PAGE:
Green is barely a toddler when her father sells her to Federo, a man who travels around looking for young female children on behalf of a faraway Duke. Taken halfway across the world, not even able to speak the local language, Green is imprisoned in the Pomegranate Court, where she endures a ruthless training program designed to mold her from an innocent, illiterate child into a sophisticated courtesan or concubine for the Duke’s court. Various Mistresses teach her the skills a lady needs and punish her cruelly at the slightest misstep or shortcoming. It isn’t until Green meets the Dancing Mistress, a catlike “pardine” who ends up teaching her much more than just dancing, that she begins to get a better understanding of the city surrounding the Pomegranate Court — and her real purpose for being there…
As a novel, Green is a mixed bag. There’s much to like here, and it isn’t hard to see why some readers raved about this book. At the same time, some of its aspects may prevent you from truly enjoying all it has to offer. In the end, I couldn’t get over Green’s problems, and while I enjoyed some sections of the novel, in the end my opinion wasn’t a positive one.
The real star of Green is its eponymous main character. Describing Green as a strong female protagonist doesn’t even begin to do her justice. Put through an inhuman training program at such a young age that she ends up having a larger vocabulary in the new language than in her mother tongue, she never loses her focus or her courage for a moment, tackling each challenge head-on and mastering an impressive array of skills, from cooking to martial arts. Rather than being cowed when she meets the “Factor” who runs her training, she refuses to accept the name he bestows upon her (“Emerald”). In an act of rebellion, she takes to calling herself “Green” instead, because she doesn’t know the word for “emerald” in her original language. Later in the novel, as her circumstances change, she continues to be a fascinating and deep character.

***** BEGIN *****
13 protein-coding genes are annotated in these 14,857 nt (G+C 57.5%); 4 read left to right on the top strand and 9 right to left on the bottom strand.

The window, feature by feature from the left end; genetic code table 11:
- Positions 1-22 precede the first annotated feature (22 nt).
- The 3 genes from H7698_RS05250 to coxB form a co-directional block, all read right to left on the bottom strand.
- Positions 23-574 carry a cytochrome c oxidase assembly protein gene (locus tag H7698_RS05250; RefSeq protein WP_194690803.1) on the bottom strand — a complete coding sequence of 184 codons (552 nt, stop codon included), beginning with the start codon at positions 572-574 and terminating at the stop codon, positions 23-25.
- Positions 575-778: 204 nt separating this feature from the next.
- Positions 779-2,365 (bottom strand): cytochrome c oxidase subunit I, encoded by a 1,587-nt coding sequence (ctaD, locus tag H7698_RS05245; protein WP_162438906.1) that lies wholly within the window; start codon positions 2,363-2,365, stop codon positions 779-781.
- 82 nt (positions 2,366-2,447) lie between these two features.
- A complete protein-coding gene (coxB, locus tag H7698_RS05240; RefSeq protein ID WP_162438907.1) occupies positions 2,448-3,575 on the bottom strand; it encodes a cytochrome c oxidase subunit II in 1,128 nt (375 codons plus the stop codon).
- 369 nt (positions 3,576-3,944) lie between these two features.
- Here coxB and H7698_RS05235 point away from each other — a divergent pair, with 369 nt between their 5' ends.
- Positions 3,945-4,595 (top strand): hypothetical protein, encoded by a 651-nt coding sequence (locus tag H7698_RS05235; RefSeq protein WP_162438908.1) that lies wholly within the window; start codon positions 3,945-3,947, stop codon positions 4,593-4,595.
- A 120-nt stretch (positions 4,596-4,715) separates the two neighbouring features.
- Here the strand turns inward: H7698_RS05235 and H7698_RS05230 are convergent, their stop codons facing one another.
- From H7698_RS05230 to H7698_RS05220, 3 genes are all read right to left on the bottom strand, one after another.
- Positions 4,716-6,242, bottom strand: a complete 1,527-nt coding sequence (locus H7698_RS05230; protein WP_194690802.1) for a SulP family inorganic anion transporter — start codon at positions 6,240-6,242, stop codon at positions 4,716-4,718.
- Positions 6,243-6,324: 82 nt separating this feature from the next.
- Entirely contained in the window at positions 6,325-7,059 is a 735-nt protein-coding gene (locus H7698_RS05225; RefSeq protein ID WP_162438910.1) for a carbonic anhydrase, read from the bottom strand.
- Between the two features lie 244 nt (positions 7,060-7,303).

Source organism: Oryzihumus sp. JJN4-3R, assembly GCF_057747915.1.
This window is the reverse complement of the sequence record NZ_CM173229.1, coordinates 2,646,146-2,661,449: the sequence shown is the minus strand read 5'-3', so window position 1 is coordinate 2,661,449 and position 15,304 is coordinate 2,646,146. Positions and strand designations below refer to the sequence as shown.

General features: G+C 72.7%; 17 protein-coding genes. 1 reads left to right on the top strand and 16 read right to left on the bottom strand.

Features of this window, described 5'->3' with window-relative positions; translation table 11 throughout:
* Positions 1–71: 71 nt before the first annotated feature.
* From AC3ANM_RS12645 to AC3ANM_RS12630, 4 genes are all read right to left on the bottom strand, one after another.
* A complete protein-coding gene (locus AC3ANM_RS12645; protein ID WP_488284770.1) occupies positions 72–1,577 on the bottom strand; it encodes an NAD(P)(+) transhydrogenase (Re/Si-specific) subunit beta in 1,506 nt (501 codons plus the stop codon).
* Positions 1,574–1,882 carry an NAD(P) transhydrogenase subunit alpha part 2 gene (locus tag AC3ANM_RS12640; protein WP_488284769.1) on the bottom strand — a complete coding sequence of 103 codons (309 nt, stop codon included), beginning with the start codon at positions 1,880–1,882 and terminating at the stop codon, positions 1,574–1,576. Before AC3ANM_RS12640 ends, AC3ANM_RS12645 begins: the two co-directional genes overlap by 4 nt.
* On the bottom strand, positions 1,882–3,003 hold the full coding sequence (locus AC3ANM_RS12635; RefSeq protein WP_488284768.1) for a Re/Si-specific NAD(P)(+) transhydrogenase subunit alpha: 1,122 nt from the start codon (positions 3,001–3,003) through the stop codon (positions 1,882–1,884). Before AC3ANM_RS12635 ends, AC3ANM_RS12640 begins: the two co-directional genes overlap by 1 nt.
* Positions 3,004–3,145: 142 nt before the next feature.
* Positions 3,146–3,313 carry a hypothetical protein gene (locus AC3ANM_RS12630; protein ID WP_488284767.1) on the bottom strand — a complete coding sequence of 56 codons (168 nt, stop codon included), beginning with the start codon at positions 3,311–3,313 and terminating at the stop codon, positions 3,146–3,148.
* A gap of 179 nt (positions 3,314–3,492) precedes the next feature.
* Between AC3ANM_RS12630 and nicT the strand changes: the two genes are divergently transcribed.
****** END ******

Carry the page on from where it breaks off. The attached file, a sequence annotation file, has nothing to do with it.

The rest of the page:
Another positive aspect of Green is Jay Lake’s distinctive and gorgeous prose, something I’ve come to expect from this author after having read several of his short stories in the past. Take, for example, this paragraph, less than a page after a very young Green meets her first Mistress in the Pomegranate Court:
She was to be my first killing, at a time when I should already have known far better. I would have slain her that initial day, out of simple spiteful anger. It was the work of years to lacquer the nuances of a worthy, well-earned hatred over the fearful rage of the child I was.
Unfortunately a strong main character and lovely prose weren’t enough to make this novel work for me. The first section, focusing on Green’s training, is probably the best part of the book, but it ends with a plot twist I found highly improbable to say the least. Although there’s an explanation that makes it slightly more plausible later on, it almost made me give up on the novel right then and there. Things don’t improve much from that moment on. In a later part of the novel, when Green has entered an all-female religious order, the story features some lesbian sex scenes and BDSM-style whipping sessions. There’s absolutely nothing wrong with this (on the contrary, as far as I’m concerned), but Jay Lake ruins it by using the truly cringe-worthy euphemism “sweetpocket” for a woman’s genitalia and making references to intercourse between minors like Green and the older “Mothers.”
Towards the end of the novel, Green improbably gets involved in the fight to save a city she should feel little or no loyalty towards at all. This leads to some unconvincing theological noodling and a rushed and improbable ending that left me frustrated more than anything. I truly enjoyed the first 150 pages or so of this novel, but after a strong start, Green completely fell apart, to the point where I strongly considered giving up on it several times. If not for Jay Lake’s beautiful prose and some lingering curiosity about Green’s fate, I probably would have ditched this novel long before the end.
Side note: Green is graced by a beautiful and striking cover illustration by Dan Dos Santos, but what may strike some people most about it is the skin color of the protagonist, who is clearly described as having “dark brown” skin in the novel but appears to be distinctly paler on the cover. Regardless, whether this is intentional “white-washing” or not, it’s a gorgeous and memorable cover.
In the end, it’s hard not to have mixed feelings about Green. Parts of the novel are excellent, while others are so poorly executed that it almost makes you forget about the good bits. Unfortunately, most of the better parts come early on, and the poor ones later, so by the time you reach the end of the novel you’re left with a bad taste in your mouth. I had high hopes for this novel, based on Jay Lake’s excellent short stories, but after turning the final page, I felt mostly disappointed that Green didn’t deliver on its early promise.